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CSE researchers win Best of SELSE award

Three researchers with Michigan CSE affiliations have won the the best paper award at the 14th Workshop on Silicon Errors in Logic - System Effects (SELSE).| Short Read
EnlargeScott Mahlke and Sunghyun Park
IMAGE:  Co-authors Prof. Scott Mahlke and CSE graduate student Sunghyun Park. Not pictured: Shikai Li.

Three researchers with CSE affiliations have won the the best paper award at the 14th Workshop on Silicon Errors in Logic – System Effects (SELSE).

The award was for the paper by Sunghyun Park (CSE graduate student), Shikai Li (CSE MSE 2017), and Prof. Scott Mahlke entitled “Low Cost Transient Fault Protection Using Loop Output Prediction.

As transistor densities continue to scale, computer systems are becoming less reliable by increasing their susceptibility to transient faults, which leads to possible system failures. Mission-critical systems (e.g., aviation, automotive, etc.) use redundant hardware to detect and correct faults. But, such costs are prohibitive for consumer electronics (e.g., mobile phones). Instead of using redundancy to detect faults, this paper applies approximate computing techniques to predict the primary outputs of loop-dominated computation. When the actual computation and prediction produce similar values, the computation is likely fault-free. Output prediction exploits the spatial similarities of nearby data common in a variety of applications. Prediction is much cheaper than redundancy, thus even modest prediction accuracies can save large amounts of overhead.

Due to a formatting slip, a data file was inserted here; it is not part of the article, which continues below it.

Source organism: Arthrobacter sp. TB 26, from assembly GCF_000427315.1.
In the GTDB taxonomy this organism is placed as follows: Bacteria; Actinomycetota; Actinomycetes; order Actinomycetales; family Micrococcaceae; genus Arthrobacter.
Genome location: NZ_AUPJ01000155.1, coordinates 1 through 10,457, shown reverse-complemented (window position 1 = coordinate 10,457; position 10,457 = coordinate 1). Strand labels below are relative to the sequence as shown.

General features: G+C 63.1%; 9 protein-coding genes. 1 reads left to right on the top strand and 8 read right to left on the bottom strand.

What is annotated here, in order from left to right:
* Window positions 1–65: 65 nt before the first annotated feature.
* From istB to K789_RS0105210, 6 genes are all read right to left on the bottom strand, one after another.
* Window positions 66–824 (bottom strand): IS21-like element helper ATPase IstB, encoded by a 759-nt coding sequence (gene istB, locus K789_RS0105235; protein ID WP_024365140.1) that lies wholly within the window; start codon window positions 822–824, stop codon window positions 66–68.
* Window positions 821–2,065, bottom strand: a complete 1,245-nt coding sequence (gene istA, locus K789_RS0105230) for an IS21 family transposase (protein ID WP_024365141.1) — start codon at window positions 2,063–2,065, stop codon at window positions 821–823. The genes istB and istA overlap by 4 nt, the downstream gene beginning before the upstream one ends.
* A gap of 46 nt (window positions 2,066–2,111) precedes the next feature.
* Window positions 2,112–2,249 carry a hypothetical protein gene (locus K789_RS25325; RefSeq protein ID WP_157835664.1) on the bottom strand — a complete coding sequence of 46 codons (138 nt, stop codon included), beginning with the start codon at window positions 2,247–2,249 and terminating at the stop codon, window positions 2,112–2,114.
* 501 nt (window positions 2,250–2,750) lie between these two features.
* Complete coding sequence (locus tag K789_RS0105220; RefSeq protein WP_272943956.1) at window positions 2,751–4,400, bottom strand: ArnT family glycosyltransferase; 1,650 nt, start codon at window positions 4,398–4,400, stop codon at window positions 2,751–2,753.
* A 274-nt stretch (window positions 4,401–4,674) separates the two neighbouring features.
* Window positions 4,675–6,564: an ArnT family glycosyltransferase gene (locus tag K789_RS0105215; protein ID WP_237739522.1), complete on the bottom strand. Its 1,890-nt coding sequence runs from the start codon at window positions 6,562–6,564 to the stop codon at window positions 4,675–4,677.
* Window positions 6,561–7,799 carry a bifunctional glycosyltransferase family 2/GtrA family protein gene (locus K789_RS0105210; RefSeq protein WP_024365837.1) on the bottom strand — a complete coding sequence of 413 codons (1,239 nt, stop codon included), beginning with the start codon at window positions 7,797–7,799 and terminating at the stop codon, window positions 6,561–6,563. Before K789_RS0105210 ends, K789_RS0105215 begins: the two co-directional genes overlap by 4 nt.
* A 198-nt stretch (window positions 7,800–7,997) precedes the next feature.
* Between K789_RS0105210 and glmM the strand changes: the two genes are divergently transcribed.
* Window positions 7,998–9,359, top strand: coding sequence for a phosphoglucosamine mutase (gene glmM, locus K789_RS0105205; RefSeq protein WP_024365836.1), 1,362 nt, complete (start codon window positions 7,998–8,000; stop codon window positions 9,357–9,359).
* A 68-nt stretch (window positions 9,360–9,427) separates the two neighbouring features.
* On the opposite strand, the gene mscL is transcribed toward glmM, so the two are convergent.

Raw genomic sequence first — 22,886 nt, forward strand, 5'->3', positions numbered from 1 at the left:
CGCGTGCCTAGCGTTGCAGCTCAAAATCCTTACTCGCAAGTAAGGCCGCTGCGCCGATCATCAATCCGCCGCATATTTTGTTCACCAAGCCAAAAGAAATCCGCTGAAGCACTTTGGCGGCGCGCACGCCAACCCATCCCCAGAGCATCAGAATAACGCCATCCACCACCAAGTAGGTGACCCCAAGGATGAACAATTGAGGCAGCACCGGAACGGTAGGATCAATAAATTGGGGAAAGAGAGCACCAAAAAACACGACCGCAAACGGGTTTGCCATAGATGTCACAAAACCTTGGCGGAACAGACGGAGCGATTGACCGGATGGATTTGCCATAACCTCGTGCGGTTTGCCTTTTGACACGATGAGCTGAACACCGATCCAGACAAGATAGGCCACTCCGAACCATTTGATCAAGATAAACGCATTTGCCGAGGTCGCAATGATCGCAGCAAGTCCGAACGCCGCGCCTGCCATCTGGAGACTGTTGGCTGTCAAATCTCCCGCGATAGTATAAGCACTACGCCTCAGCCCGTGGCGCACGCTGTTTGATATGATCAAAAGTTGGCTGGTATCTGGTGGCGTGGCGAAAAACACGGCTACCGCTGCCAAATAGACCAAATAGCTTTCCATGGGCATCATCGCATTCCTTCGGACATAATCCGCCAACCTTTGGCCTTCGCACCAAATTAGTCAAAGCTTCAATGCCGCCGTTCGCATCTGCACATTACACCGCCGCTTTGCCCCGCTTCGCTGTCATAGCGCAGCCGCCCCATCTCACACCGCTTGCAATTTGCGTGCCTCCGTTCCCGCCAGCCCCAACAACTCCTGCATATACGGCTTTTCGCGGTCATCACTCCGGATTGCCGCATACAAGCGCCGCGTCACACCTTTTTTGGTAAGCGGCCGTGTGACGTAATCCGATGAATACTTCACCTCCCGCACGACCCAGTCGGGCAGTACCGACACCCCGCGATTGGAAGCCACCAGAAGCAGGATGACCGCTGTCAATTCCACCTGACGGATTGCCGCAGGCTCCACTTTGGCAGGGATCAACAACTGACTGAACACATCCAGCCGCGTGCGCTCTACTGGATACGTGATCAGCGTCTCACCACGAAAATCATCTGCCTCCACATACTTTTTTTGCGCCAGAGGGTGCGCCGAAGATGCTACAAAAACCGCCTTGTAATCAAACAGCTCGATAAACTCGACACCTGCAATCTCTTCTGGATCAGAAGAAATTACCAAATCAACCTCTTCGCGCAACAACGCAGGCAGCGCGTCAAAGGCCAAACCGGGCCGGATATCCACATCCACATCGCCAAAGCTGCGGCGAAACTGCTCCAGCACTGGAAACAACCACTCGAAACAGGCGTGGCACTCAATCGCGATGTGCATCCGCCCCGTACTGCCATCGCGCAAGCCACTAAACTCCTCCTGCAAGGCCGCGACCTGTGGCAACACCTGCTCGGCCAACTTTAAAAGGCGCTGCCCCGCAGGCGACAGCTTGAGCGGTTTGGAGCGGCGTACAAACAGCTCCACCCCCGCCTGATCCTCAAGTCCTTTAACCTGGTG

As part of the selection, the paper will also be presented at the 2018 IEEE/IFIP International Conference on Dependable Systems and Networks in Luxembourg.

Scott Mahlke and Sunghyun Park
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Steve Crang
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    Scott Mahlke

    Professor of Electrical Engineering and Computer Science

A simulation of the landing .

Sticking the landing on Mars: High-powered computing aims to reduce guesswork

As the Mars 2020 launch approaches, a separate effort is using simulations to understand landing dynamics for tomorrow's missions. | Medium Read